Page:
Concert review under the fold, spuds. Things that are more fun than a Devo show at a horse racetrack:
* Your mom
Apparently, a lot of bands play the Del Mar racetrack, for reasons that almost certainly financial, but there’s something kind of perfect about seeing Devo there. It was better than seeing the Ramones at a carnival. Because the kind of people who like to hang out and gamble on horse races are exactly the sort of people that exemplify the theory of de-evolution. My friend and I got there about 5 hours before the show (which started about an hour after the last race) to case the joint and drink some microbrews at the Microbrew Festival that was going on that day. (Microbrew festivals, racetrack style: 4 booths with about 20 selections served from ice chests labeled with Post-Its. You can’t buy that kind of exquisite tacky. Or you can, I guess—at $3 for an 8 ounce sample of any random microbrew.) We were afraid it would be boring, hanging out for hours waiting for a show. But the people-watching was top notch. It put us in the right mood the celebrate the downward spiral.
*Middle-aged women with no doubt strict Pilates regimes, dressed in extremely expensive dresses and shoes. There alone, or sometimes with men wearing designer suits.
*Groups of young people drinking beer, probably taking advantage of the lax carding that was going on. For some reason, they were very what we tend to call “Dallas”. Some women in beautiful full-skirted dresses I’d only wear to a wedding, and some were in clothes no one should wear, but you could call club clothes—practically see-through clingy short black dresses or tight white slacks with those backless handkerchief shirts, perhaps a bit of thong showing. And all stiletto heels, which was an odd choice considering that we were hanging outside in the grass. The men with these women mostly wore cargo shorts and T-shirts advertising stuff I don’t understand or possibly crappy metal or “alternative” music.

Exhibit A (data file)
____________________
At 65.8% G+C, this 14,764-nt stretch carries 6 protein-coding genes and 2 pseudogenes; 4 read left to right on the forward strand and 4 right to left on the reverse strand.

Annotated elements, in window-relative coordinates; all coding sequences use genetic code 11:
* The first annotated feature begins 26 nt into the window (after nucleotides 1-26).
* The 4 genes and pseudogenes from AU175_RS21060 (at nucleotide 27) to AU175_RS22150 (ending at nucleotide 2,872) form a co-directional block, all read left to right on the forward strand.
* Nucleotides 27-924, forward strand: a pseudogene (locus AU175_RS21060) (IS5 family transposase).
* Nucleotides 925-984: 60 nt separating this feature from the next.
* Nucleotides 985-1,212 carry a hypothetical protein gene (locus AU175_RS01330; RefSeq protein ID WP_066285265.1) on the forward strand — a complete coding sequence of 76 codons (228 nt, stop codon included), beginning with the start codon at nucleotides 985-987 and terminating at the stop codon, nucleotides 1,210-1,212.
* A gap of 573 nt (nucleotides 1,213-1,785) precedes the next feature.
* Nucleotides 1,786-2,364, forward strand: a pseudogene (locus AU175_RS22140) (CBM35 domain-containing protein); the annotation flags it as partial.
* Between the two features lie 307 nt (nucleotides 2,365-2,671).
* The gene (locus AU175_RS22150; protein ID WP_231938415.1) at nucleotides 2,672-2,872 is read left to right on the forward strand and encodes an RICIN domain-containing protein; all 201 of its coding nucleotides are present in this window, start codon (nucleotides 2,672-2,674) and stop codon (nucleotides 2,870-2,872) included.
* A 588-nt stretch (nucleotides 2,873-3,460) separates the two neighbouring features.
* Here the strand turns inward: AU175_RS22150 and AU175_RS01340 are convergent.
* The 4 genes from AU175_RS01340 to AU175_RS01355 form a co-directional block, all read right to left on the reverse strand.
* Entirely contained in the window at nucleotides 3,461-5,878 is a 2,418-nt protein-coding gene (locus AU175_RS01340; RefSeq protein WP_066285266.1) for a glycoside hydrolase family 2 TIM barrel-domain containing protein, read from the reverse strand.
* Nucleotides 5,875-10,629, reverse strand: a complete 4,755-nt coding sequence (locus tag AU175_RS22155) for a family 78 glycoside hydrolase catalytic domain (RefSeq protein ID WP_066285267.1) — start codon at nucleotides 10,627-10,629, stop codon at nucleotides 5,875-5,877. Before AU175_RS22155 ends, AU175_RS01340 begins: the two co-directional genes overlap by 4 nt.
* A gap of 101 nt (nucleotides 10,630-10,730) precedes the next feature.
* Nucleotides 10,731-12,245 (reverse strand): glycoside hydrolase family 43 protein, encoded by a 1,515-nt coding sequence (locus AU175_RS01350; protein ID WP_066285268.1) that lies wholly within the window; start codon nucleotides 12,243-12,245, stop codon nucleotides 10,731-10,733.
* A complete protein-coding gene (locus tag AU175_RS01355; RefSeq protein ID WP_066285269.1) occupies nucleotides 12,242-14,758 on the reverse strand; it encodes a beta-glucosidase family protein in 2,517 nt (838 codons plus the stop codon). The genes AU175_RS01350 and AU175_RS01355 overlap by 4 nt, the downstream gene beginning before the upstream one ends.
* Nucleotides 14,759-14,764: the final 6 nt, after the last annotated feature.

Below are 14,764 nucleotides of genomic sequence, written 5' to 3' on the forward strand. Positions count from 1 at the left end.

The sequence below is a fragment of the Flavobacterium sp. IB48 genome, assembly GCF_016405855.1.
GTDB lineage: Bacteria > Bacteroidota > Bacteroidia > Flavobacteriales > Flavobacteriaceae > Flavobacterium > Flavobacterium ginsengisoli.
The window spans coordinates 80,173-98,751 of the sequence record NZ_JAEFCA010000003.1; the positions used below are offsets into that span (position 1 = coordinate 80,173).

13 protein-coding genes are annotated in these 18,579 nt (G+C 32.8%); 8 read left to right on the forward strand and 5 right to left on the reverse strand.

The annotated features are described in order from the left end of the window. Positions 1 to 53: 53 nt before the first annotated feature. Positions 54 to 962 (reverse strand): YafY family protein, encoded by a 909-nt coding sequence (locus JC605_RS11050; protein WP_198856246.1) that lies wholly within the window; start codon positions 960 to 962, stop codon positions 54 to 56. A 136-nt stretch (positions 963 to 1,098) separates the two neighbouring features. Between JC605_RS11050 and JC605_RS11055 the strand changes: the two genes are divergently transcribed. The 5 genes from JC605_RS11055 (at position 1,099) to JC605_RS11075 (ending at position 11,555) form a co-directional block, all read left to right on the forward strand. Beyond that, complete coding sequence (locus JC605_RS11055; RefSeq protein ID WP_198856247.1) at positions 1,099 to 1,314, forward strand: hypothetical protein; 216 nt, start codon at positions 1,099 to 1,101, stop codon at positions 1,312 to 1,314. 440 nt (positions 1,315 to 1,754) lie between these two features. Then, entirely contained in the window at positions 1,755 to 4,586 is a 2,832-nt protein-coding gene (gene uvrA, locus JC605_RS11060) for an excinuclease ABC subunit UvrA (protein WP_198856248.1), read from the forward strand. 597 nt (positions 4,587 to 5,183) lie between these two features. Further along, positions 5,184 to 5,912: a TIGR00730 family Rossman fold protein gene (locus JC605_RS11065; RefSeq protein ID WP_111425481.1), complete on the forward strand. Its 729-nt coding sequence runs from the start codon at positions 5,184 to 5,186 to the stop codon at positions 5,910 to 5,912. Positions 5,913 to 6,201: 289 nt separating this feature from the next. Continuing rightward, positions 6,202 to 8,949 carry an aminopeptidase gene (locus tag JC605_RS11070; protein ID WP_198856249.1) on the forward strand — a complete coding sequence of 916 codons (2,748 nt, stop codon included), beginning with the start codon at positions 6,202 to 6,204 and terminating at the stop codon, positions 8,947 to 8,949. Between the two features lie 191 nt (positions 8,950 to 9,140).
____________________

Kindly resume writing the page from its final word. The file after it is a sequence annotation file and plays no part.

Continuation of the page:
*Basic middle-American families with kids, who they let have $5 to bet on the horses. These people were the least baffling, of course.
*The people that were clearly there to see Devo. Ye shall know them by their tattoos.
No, really, the Devo crowd were just the best. Once the racetrack people cleared out, and the Devo people were left, the place had the best vibe ever. There were the huge hipsters, of course, and then the geek chic people wearing science-loving T-shirts. And a few people that confused us, like the troglodytes standing next to us in ratty T-shirts with bad teeth, who head-banged to every song but also knew the words to all of them. There were people with energy domes they bought and energy domes they made, and one guy had tied a strap to a piece of pink Tupperware with a molded bottom and made that an energy dome.
The show was amazing. We made a list of songs we hoped they’d play, including “Gates of Steel” and “Blockhead”, and they played all of them. It’s hard to explain how they do it, but Devo rocks the fuck out—everyone was just grinning, it sounded so amazing. Mark Mothersbaugh shows no sign of aging in his voice, even if his middle is thick and his hair is gray. The little girls from Devo 2.0 (we assume) came out before the show and took pictures of the audience, but sadly didn’t play a song. What I just really dug about the show was that Devo didn’t half-ass anything. If there was a solo to shred, it was shred—to the point where all the strings on the guitar break on “Smart Patrol/Mr. DNA”. They use gimmicks like motherfuckers, but since they back it up with chops, it just makes the whole thing feel arty instead of gimmicky. But in a good, laugh-your-ass-off way. When Mark Mothersbaugh runs around during “Mongoloid” shaking pom-poms at the audience, you kind of wish you had pom-poms to shake back.
I didn’t expect that they’d end the encore by having Mothersbaugh come out dressed as Booji Boy to sing “Beautiful World”. What can I say? Also awesome. The teenage girls standing behind us clearly showed up because they figured the $6 cover charge was reasonable to hear the two Devo songs they knew, and didn’t quite get the Booji Boy thing, but that’s okay. Play to your hardcore fans, who cares? It was really funny, with Booji Boy going off on how much he loved the horses and how, now that everyone is rich from gambling, they should all buy horses. Perfect cap to the day—playing a racetrack is so devo, and if they didn’t acknowledge that, I would have been disappointed. I hope, for the people in the audience under the mistaken impression that Devo is just a novelty act from the 80s, the sheer awesomeness of the show converted them into the those who get it territory.
If you don’t quite get it, I recommend this interview of Mothersbaugh by the Onion AV Club. And here’s “Blockhead”: